A quick post from me today, a longer one coming tomorrow. You need to read my previous post, Worlds Apart, to make sense of this one. It is fascinating to read Lyn Gardner’s take on The Tragedy of Coriolanus by Beijing People’s Art theatre given what Lin Zhaohua has to say about his direction and why he does Shakespeare in China. A real East versus West cultural conundrum, I think. The review was published in The Guardian this week.
Beijing People’s Art Theatre go for bombast, but slack pacing and an underused chorus leave it more mediocre than menacing
It sure is big, and – with no less than two Chinese rock bands on stage – it’s full of sound and fury, but while Beijing People’s Art Theatre pump up the volume on Shakespeare’s tragedy of power and violence, the result is oddly muted. With its themes of arrogance, leadership, a discontented mob and democracy, this should be a fascinating choice of play for a company hailing from a country where there is no political opposition, human rights are regularly abused and protest is frequently stamped out.
But this production remains mysteriously opaque, offering empty spectacle in the place of nuanced political comment and metaphor. Unlike the Shakespeare that came out of Romania and Poland during their communist eras, it seems determined to offer no comment upon the society that spawned it. Maybe it says something about the contempt in which the mass of the people are held by the country’s political leadership that the mob here have a desultory feel, wandering around looking vaguely hippyish, waving their arms unconvincingly and muttering the Chinese equivalent of “rhubarb, rhubarb”. They are so under-energised that they are never a real threat to anyone, except perhaps to their own health and safety in getting on and off the stage without tripping over each other.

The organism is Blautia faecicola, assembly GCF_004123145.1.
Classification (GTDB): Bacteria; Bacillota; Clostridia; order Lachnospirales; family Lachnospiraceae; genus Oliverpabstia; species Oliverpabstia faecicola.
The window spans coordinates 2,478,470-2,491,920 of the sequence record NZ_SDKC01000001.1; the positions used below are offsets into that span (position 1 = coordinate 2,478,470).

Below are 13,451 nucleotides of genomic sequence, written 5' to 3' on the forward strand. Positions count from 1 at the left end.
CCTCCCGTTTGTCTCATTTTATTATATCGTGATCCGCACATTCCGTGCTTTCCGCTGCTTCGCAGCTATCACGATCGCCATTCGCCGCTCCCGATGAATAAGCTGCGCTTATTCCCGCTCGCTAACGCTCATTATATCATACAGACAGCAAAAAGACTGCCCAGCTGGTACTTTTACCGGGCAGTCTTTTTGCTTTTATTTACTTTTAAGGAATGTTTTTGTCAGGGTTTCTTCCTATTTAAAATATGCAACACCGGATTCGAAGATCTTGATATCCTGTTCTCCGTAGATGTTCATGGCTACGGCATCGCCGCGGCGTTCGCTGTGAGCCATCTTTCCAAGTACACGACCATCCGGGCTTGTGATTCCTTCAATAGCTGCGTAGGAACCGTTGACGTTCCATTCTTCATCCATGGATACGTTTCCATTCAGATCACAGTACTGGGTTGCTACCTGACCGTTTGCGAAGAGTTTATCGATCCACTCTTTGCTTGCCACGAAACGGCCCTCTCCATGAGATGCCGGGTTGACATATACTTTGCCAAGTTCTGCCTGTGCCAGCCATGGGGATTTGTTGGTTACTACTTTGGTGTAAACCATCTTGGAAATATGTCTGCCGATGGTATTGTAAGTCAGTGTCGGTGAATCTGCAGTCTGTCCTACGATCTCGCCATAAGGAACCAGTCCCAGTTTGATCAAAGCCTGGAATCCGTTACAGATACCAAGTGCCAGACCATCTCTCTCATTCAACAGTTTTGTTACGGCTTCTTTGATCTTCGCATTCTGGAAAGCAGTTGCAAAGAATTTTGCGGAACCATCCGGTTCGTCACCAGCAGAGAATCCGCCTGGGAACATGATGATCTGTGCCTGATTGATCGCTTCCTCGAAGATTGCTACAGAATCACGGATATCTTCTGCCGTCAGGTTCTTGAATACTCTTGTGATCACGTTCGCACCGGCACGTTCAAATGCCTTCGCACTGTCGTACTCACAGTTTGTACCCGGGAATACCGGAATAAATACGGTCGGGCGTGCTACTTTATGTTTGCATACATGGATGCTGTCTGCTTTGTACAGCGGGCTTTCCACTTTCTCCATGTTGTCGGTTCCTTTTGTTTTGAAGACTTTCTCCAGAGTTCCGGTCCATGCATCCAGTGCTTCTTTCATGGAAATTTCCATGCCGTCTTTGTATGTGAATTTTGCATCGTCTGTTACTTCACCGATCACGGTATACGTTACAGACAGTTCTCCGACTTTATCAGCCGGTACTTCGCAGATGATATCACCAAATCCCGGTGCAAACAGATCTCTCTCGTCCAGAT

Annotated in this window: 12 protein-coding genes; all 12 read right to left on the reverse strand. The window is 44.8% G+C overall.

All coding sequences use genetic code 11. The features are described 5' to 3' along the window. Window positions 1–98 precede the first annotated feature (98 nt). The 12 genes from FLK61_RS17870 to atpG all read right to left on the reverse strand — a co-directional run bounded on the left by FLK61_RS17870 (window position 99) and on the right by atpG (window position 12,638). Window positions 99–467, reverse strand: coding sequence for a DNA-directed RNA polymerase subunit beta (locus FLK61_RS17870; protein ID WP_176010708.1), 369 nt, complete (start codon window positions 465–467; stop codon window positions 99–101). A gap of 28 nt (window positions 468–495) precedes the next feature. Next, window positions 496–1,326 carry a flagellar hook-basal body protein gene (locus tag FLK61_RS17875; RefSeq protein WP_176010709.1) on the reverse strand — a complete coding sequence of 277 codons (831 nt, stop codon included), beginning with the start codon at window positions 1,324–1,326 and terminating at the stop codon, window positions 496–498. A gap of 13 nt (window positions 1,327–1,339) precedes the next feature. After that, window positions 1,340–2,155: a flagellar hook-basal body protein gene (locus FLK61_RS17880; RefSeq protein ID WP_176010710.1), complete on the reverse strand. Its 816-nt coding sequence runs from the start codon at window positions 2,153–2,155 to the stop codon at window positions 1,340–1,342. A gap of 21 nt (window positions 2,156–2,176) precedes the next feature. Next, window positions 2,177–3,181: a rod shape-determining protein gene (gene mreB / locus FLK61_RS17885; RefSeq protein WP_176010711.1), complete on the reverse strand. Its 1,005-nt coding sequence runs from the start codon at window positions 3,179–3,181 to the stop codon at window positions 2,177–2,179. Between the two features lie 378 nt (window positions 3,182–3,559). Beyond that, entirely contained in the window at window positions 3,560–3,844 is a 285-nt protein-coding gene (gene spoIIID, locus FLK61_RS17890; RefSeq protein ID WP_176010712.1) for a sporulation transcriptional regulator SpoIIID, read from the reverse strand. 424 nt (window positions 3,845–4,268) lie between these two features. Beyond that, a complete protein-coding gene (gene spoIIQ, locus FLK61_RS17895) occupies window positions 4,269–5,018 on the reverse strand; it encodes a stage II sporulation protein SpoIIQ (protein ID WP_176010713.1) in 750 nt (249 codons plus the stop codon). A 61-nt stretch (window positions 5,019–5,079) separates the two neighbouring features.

The slackness of the crowd scenes is reflected in a production which was first performed in 2007 – and which often looks in need of a jolly good dust-down. Even the aesthetic is inconsistent, at times pared down and stripped back, and at others including cumbersome sofas and carts. Like a great deal in this production, the ladders at the back of the stage are there for effect only, and serve no purpose.
It’s not all mediocre flashiness. Pu Cunxin’s arrogant Coriolanus enters with a rock-star assurance and has a rumbling power, like a capped volcano. The scenes between him and his mother (Li Zhen) have genuine power and tension, particularly in their final encounter, which seals Coriolanus’s fate. But overall an evening which is epic, but not in a good way.